County councilman blames city residents for fights at Eastpoint Mall carnival

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Photo via Jolly Shows

It was Baltimore City dwellers who crossed the county line and spoiled all the fun at the Eastpoint Mall spring carnival last night. At least that’s what Councilman Todd Crandell, whose district includes Dundalk, Sparrows Point and other sections of Southeast Baltimore County, has publicly said.

In a crabby Facebook post this afternoon, less than a day after police arrested 26 people following a series of fights that shut down the festivities Sunday evening, Crandell went off on city residents, writing that they were responsible for the unrest, and that people living inside the city-county boundary don’t know how to behave themselves in public.

“Our community, which we all love, invest in and where so many people serve selflessly to make special, is under siege by people who do not live or work here and have no idea how to act in a civil society,” Crandell posted on his official page, which has more than 4,600 followers. “All of the work being done to strengthen and improve our community is being undermined by City residents who somehow think it is ok to run wild, intimidate drivers at intersections, and come to our community to do nothing more than commit crime or cause chaos.”

Crandell, a Republican, said it’s on Democratic County Executive John Olszewski, Jr. to do something about the city residents and their unruly ways.

“We have had enough! We have worked too hard and have too much pride. We need answers to this crisis. I am calling on the County Executive to take action, to get control of this situation, and to use his authority to end this siege on our peace and prosperity so we can be the community we deserve to be.”

Olszewski spokesman T.J. Smith said via email that the county executive isn’t interested in blaming specific groups for what happened.

“The County Executive is not interested in pointing fingers,” he said. “We are working with the mall, the police, and the community to come up with long term sustainable solutions. We had similar concerns at Towson and White Marsh.”

He added that Crandell didn’t reach out before posting on Facebook: “We hadn’t heard from the Councilman, so we weren’t aware of his concerns.”

City Councilman Zeke Cohen, whose district borders Crandell’s, said the fates of neighborhoods along the city-county border are “interconnected,” and characterized his counterpart’s words as dog-whistle politics.

“The incident at Eastpoint Mall last night was deeply unfortunate but I have seen no evidence that the perpetrators were exclusively from the city,” Cohen said. “The challenges of violence, homelessness and the opioid crisis are not relegated to one side of the line. This serves as a reminder that we should all roll up our sleeves and work together for a better region.”

Baltimore County police spokesman Cpl. Shawn Vinson noted that because all of the 26 individuals who were cuffed were juveniles, it would violate state law for police to provide a list of arrestees to verify where they live. The department on Tuesday also declined to release the number of arrestees with city or county addresses, saying that information is “protected under the law and not releasable.”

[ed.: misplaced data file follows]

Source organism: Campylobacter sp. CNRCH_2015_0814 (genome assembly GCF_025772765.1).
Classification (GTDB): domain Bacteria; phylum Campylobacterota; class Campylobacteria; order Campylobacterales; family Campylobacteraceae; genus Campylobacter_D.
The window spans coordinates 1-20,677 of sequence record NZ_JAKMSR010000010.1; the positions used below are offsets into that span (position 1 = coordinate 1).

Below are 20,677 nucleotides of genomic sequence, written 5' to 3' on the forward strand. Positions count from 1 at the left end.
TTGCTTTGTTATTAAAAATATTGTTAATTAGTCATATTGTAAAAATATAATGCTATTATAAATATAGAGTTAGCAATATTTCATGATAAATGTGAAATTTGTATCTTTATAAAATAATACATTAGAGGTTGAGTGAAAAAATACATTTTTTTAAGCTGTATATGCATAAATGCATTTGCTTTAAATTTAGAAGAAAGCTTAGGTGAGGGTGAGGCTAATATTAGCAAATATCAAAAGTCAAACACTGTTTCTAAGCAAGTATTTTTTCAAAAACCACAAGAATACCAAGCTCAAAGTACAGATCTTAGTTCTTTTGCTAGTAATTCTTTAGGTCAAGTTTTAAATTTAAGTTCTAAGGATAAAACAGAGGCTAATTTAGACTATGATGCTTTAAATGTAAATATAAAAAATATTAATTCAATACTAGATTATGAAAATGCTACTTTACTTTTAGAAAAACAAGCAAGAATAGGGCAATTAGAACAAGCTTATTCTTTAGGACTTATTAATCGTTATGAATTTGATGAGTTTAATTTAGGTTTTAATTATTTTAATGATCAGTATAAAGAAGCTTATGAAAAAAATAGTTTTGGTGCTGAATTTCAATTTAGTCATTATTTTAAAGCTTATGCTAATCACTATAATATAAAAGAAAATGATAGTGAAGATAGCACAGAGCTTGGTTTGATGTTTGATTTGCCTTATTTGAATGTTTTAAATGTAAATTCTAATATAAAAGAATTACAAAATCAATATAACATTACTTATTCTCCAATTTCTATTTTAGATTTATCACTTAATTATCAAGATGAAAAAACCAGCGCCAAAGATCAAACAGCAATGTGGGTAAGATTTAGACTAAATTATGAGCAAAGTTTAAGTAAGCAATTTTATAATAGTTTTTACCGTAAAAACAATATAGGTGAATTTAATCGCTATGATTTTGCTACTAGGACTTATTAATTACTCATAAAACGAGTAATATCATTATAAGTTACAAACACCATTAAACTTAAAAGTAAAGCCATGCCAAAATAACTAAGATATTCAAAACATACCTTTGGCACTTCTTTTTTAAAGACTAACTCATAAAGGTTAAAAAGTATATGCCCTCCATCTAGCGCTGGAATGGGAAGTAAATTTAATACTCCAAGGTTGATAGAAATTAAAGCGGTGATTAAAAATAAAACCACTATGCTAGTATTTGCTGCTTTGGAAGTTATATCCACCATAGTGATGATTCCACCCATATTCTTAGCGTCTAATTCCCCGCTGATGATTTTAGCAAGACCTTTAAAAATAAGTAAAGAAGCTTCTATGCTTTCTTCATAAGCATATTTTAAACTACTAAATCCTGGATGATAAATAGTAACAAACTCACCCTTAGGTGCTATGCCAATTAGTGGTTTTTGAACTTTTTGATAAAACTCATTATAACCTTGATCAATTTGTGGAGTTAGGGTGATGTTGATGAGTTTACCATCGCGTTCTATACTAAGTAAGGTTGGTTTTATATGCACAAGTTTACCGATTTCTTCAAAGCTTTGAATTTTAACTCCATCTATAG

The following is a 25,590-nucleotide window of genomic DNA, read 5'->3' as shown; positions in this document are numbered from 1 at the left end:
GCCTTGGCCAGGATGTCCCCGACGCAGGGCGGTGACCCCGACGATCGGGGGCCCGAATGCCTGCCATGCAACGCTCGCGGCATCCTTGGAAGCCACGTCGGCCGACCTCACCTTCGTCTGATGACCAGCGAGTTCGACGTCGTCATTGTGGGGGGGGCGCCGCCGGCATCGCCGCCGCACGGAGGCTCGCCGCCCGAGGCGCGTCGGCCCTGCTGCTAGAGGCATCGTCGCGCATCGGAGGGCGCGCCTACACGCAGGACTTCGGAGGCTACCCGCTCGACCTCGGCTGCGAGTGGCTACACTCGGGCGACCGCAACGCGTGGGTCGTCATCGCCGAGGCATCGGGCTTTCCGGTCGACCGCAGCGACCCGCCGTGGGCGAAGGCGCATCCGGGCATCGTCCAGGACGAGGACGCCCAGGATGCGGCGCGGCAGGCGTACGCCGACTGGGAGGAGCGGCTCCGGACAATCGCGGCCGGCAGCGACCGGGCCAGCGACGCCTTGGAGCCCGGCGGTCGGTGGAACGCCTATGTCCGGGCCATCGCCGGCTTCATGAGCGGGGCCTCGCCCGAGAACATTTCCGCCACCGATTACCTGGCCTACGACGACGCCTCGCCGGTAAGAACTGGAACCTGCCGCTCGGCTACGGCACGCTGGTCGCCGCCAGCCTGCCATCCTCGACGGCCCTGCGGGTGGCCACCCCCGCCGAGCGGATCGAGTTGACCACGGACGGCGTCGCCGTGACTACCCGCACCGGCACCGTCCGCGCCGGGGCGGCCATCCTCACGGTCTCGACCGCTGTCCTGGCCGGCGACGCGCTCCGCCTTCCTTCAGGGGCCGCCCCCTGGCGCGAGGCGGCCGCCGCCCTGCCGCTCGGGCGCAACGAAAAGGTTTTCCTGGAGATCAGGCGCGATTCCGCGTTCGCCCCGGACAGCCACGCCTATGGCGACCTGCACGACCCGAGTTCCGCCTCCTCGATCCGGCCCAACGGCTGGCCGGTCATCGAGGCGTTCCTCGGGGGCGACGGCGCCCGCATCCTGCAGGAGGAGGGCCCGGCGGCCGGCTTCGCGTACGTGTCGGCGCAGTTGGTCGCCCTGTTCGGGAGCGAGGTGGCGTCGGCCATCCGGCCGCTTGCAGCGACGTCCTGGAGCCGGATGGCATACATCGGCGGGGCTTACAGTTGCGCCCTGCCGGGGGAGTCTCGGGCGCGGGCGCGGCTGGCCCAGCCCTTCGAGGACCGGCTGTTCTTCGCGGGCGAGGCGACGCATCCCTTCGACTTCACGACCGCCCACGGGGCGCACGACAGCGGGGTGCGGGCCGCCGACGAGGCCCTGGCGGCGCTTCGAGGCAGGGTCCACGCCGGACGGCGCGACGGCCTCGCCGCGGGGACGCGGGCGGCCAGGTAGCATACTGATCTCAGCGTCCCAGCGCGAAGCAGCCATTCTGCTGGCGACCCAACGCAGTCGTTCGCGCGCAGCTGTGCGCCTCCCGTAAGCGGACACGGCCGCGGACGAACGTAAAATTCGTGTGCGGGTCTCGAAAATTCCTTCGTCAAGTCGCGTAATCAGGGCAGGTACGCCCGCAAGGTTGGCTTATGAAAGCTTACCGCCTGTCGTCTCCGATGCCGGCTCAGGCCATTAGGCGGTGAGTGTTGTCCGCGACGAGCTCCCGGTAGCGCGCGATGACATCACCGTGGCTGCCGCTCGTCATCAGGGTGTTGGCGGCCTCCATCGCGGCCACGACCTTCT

Last night’s unrest led BCPD to bring in backup from neighboring precincts, as well its own K-9 and aviation units, and Maryland state troopers and Maryland Transit Administration police, Vinson said.

He told outlets at the scene Sunday that police had received calls from mall security, as well as several 911 calls, reporting several fights. Sunday marked the end of the first of was supposed to be three weekends for the spring carnival.

Police used pepper spray to disperse the crowd, 26 people were arrested, largely for disorderly conduct, and the scene was cleared by around 10 p.m., police have said. In the aftermath, Jolly Shows and Eastpoint Mall announced the rest of the carnival has been cancelled.

Olszewski said the whole ordeal was “unacceptable” in a statement tweeted out that evening. He also thanked police, and said his office would work with the department, mall security and management and others “to develop a long-term solution to this situation.”

In late March, a group of teens was arrested after a “disturbance” in front of the mall after a March Madness party for high schoolers spilled over into vandalism, damage to businesses and cars and at least one robbery, per police. Cops also deployed pepper spray in that situation.

A series of fights also broke out at the mall around this time last year, again for a carnival, and again with police using pepper spray in the aftermath.

County lawmakers successfully pushed to implement a curfew and other security measures at White Marsh Mall early this year after nine people were arrested after a large fight there in summer of 2018.

Towson Town Center also implemented its own curfew for teens in 2016 after a group of young people were accused of throwing rocks at officers, and after residents and officials complained about young people congregating there.

This story has been updated.

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Ethan McLeod

Senior Editor at Baltimore Fishbowl
Ethan has been editing and reporting for Baltimore Fishbowl since fall of 2016. His previous stops include Fox 45, CQ Researcher and Connection Newspapers in Virginia. His freelance writing has been featured in CityLab, Slate, Baltimore City Paper, DCist and elsewhere.
Ethan McLeod
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